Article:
#litchat- This is a book chat, for those interested in books and for writers. It occurs every Monday, Wednesday and Friday at 4PM EST. You may learn more about #litchat at litchat.net. There is extensive information and blog posts on this site. You can also follow @litchat on Twitter. *Although this hashtag is used for a set weekly chatting time, you can also use it throughout the week anytime on Tweets that are related to this subject and/or to reach a wider audience with your Tweets.

Hashtags for sharing information to a huge audience:

#edtech- Click on the link here for viewing the hashtag trends and reading recent posts.

#education- Click on the link here for viewing the hashtag trends and reading recent posts.

#edcamp- Click on the link here for viewing the hashtag trends and reading recent posts.

#edu- Click on the link here for viewing the hashtag trends and reading recent posts.

#moodle- Click on the link here for viewing the hashtag trends and reading recent posts.

#ESL- Click on the link here for viewing the hashtag trends and reading recent posts.

#ELL- Click on the link here for viewing the hashtag trends and reading recent posts.

#classroom20- Click on the link here for viewing the hashtag trends and reading recent posts.

#PLN- Click on the link here for viewing the hashtag trends and reading recent posts.

#web20- Click on the link here for viewing the hashtag trends and reading recent posts.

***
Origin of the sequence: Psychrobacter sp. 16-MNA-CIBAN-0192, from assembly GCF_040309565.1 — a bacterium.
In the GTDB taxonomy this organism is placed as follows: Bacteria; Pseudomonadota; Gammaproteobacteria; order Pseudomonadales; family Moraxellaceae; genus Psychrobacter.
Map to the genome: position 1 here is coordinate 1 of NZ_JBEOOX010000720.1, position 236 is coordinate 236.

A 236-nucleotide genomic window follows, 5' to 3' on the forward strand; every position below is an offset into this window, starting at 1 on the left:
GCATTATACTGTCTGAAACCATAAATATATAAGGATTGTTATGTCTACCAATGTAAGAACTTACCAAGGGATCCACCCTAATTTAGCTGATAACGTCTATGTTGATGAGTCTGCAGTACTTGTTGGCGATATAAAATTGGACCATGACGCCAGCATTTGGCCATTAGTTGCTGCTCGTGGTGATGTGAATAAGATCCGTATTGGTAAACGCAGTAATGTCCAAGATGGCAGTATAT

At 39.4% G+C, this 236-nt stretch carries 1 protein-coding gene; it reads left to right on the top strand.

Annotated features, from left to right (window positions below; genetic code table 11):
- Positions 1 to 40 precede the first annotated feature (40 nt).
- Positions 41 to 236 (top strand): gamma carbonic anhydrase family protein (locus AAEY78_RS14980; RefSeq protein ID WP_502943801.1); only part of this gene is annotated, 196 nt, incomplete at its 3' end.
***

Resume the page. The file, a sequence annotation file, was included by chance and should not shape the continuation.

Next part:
These are only a few representative hashtags that I have learned in my short time using Twitter.  There are many more hashtags than these for education-related Tweeting.  Join Twitter, follow me (@adaptivelearnin) and others, and try Tweeting using some of these hashtags.  Tweet me and mention that you joined Twitter as a result of this blog post.  I’ll then follow you back and we can begin networking together, broadening our education outreach and further develop our PLN’s.

Lastly this Edudemic post titled “The Ultimate Twitter Guidebook For Teachers” has a massive list of resources, ideas, lists, links, contacts, etc. for using Twitter as an educator.  This website is majorly worth checking out, bookmarking and referencing as needed.  It is full of great content.

I hope this blog post has been helpful to you in some way.  The information I have shared is what I have experienced and learned as a Twitter newbie.  I will continue to learn much more about using Twitter as I continue to use it, continue to connect with other great educators in our PLN’s, continue sharing ideas and articles, and so on.  I hope you too will come join and delight in a world-wide network of professional collaborative educators.

About adaptivelearnin

I am an educational professional who is passionate about needs analysis and materials creation to enhance student learning of all ages. I hope the content I share here will be of value to you in some way. Opinions are my own and are not those of my employer. Join me at my session for the 2013 TESOL International Conference, "ESL Instruction: Developing Your Skills to Become a Master Conductor", March 21 10:00 AM in room C144. My presentation focuses on listening, speaking and pronunciation music teaching techniques incorporated with ESL teaching. This is not your typical music/ESL presentation with chants and songs. Be prepared to use your vocal chords, diaphragm, lungs, mouth muscles, and arms like you have never used before in pronunciation, speaking and language instruction. Learn how to use music conducting skills in the language classroom to better facilitate language acquisition. Learn how to use music performance skills (vocal and instrumental) to better facilitate language learning. Be prepared to laugh and have fun. I look forward to meeting you and working with you.